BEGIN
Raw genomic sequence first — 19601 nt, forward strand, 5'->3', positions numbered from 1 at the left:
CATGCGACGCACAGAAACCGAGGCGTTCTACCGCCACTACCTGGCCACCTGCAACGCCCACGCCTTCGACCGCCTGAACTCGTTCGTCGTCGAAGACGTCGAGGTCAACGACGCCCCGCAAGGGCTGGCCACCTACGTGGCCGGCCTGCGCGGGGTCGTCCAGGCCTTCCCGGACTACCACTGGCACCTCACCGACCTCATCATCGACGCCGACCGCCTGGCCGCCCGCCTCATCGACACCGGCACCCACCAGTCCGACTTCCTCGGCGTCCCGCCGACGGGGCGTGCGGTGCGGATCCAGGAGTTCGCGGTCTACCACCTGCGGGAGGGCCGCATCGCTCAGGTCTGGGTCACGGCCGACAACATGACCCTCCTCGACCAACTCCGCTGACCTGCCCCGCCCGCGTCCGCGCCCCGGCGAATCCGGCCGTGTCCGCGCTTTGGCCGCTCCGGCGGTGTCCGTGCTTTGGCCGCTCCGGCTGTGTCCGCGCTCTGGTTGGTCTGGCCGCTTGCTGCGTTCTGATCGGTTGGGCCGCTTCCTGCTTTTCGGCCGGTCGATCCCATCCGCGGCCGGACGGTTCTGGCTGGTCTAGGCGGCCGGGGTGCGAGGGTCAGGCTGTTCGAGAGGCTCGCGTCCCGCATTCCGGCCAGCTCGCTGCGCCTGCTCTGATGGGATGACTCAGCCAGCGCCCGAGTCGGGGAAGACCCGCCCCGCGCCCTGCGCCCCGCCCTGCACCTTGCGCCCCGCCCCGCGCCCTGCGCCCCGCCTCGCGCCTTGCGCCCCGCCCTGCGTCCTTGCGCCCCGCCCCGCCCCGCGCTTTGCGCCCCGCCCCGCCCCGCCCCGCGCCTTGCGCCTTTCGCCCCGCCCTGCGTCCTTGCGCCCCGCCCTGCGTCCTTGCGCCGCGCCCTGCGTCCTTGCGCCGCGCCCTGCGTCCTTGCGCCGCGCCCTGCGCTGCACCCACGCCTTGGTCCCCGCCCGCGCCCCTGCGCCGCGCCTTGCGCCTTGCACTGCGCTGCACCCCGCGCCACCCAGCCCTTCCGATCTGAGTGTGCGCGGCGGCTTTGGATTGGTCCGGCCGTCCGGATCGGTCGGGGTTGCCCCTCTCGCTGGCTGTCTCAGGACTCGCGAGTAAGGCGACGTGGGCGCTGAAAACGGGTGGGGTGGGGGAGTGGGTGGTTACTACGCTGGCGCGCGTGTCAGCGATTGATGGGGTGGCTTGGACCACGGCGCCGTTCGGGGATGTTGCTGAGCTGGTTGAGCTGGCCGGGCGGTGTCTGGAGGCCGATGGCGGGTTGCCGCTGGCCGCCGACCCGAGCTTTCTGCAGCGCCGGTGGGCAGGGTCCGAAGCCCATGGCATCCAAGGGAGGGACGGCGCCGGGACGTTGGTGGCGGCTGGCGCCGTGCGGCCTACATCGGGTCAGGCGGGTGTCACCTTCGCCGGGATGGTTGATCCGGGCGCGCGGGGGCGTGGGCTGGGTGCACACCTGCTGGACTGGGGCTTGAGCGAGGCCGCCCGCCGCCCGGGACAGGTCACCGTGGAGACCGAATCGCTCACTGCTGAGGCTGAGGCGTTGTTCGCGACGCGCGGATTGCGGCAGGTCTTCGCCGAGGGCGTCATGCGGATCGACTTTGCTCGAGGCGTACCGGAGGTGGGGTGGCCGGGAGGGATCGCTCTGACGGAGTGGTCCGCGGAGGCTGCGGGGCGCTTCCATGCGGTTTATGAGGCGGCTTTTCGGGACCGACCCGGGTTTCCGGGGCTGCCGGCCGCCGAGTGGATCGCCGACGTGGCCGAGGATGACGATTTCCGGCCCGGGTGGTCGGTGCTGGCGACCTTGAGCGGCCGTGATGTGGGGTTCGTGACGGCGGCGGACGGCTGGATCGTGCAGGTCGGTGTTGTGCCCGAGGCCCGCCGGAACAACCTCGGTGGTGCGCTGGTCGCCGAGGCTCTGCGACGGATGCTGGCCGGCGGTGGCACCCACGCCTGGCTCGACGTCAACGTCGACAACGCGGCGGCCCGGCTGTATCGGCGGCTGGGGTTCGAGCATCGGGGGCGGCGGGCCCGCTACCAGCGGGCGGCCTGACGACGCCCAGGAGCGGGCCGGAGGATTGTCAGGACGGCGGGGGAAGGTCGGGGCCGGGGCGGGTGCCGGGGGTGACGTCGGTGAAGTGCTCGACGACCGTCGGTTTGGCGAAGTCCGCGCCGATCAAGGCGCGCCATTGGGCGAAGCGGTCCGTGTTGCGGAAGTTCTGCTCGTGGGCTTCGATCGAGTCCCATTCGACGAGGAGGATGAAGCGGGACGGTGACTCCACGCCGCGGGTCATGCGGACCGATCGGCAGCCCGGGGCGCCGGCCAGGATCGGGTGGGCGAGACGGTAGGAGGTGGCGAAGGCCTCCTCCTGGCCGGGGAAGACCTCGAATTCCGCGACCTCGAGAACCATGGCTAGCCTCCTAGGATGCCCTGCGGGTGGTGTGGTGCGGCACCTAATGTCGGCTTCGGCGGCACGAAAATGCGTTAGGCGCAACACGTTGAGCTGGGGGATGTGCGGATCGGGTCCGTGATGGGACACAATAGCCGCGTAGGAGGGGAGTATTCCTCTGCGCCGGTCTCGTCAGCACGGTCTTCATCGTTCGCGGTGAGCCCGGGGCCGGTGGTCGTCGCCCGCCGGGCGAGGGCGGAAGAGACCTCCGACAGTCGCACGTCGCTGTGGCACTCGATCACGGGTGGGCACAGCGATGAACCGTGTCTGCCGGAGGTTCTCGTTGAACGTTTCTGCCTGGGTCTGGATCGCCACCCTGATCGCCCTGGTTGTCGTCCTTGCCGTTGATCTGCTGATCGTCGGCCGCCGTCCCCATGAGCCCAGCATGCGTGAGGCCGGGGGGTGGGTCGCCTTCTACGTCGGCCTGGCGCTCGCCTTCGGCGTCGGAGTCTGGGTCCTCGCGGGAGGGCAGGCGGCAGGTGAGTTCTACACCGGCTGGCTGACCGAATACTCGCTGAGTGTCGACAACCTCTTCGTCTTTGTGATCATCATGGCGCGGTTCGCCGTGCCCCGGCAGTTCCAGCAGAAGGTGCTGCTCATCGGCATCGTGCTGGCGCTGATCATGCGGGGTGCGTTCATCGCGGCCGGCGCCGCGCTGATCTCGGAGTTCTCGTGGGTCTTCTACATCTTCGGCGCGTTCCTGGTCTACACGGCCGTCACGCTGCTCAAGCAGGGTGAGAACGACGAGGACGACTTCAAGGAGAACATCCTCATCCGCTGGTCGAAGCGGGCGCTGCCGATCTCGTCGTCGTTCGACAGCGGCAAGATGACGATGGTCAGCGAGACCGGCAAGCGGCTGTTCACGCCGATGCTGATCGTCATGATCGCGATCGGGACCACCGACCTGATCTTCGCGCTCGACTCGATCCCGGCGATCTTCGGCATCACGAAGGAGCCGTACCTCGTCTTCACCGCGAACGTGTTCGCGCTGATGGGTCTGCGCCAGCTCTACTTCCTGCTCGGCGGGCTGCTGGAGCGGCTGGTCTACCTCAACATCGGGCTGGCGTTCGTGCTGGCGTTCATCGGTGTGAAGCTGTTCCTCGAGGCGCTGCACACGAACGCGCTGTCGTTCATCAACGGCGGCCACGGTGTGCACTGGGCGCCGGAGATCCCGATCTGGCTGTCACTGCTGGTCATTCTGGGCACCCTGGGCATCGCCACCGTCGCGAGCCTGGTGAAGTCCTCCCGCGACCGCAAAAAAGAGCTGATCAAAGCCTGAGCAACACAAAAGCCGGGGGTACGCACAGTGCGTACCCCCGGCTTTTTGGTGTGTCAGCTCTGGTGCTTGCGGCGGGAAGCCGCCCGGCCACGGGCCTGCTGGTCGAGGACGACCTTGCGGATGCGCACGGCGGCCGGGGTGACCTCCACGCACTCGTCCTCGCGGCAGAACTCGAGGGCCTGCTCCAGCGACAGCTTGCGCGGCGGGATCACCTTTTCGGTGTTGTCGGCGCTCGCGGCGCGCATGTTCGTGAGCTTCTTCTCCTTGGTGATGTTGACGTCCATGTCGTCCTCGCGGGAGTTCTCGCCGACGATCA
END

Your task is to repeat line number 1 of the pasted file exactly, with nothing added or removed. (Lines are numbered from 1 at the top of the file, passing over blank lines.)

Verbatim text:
Raw genomic sequence first — 19601 nt, forward strand, 5'->3', positions numbered from 1 at the left: